Belfast Telegraph

Economy in Republic strong but hard Brexit a risk: Moody's

 

By David Chance

Strong economic growth and a "robust" fiscal position have put Ireland's economy and finances in a position of strength although the possibility of a hard Brexit presents a risk, credit rating agency Moody's said in a report.

"Brexit remains the single-largest risk for the Irish economy over the medium term," the report said.

"The risk of a no-deal Brexit has increased following the election of Boris Johnson as UK Prime Minister in July 2019.

"Given that the UK received 11% of Irish exports in 2018 and the deep integration of supply chains between the two countries, a return to WTO (World Trade Organization) rules under a no-deal Brexit would have a highly negative impact on the Irish economy," Moody's said.

It noted that Ireland's finances were strong and said that with a continued rapid rise in tax revenues and expenditure slightly below expectations, the Irish Government was on track to meet its targets for a budget surplus of 0.2% of gross domestic product.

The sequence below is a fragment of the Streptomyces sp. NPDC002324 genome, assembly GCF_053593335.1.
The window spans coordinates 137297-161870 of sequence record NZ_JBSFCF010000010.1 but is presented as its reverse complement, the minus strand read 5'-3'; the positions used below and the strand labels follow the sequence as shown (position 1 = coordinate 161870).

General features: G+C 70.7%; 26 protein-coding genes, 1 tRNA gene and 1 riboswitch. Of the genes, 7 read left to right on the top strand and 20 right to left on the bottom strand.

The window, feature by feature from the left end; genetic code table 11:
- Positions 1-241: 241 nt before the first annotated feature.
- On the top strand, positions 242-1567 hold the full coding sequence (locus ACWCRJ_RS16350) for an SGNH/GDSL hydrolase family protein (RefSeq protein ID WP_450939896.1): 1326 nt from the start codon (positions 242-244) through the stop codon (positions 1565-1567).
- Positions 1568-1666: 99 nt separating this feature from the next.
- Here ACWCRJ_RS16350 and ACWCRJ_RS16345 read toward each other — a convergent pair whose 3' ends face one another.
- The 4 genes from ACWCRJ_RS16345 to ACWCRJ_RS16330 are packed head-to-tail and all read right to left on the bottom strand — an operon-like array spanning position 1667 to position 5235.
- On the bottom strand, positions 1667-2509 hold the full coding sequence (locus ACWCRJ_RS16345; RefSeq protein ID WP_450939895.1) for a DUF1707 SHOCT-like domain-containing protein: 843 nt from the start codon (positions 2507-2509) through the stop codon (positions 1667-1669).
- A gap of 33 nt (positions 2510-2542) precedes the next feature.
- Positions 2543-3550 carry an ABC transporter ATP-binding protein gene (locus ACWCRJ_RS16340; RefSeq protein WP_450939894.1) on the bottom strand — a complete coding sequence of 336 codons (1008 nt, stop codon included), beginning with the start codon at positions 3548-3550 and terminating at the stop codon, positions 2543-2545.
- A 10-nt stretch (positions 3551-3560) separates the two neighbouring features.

"This will in turn enable the government to maintain the deleveraging trend seen in the past years, with general government debt having declined from a peak 120% of GDP in 2013 to 63.6% in 2018," Moody's said.

Nonetheless, the government's heavy dependence on company tax receipts represents a potential risk to Ireland's finances, especially as global tax reform looms.

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"In particular, strong revenue gains have been largely driven by above-expectations corporate tax receipts, which have increased from less than 10% of total revenue in 2014 to 17.2% in 2018, having benefited from the increased presence of multinational corporations. On the other hand, health-related expenditure has consistently exceeded budgeted spending," Moody's noted.

"This suggests that volatility in corporate tax receipts could pose a risk to public finances."

Moody's said that based on Exchequer calculations, a disorderly Brexit could cause the budget deficit to widen to between 0.5%-1.5% of GDP in 2020.

Moody's rates Ireland's sovereign debt as A2 with a stable outlook, saying robust economic growth and prudent policy should yield a further reduction in public debt.

Belfast Telegraph

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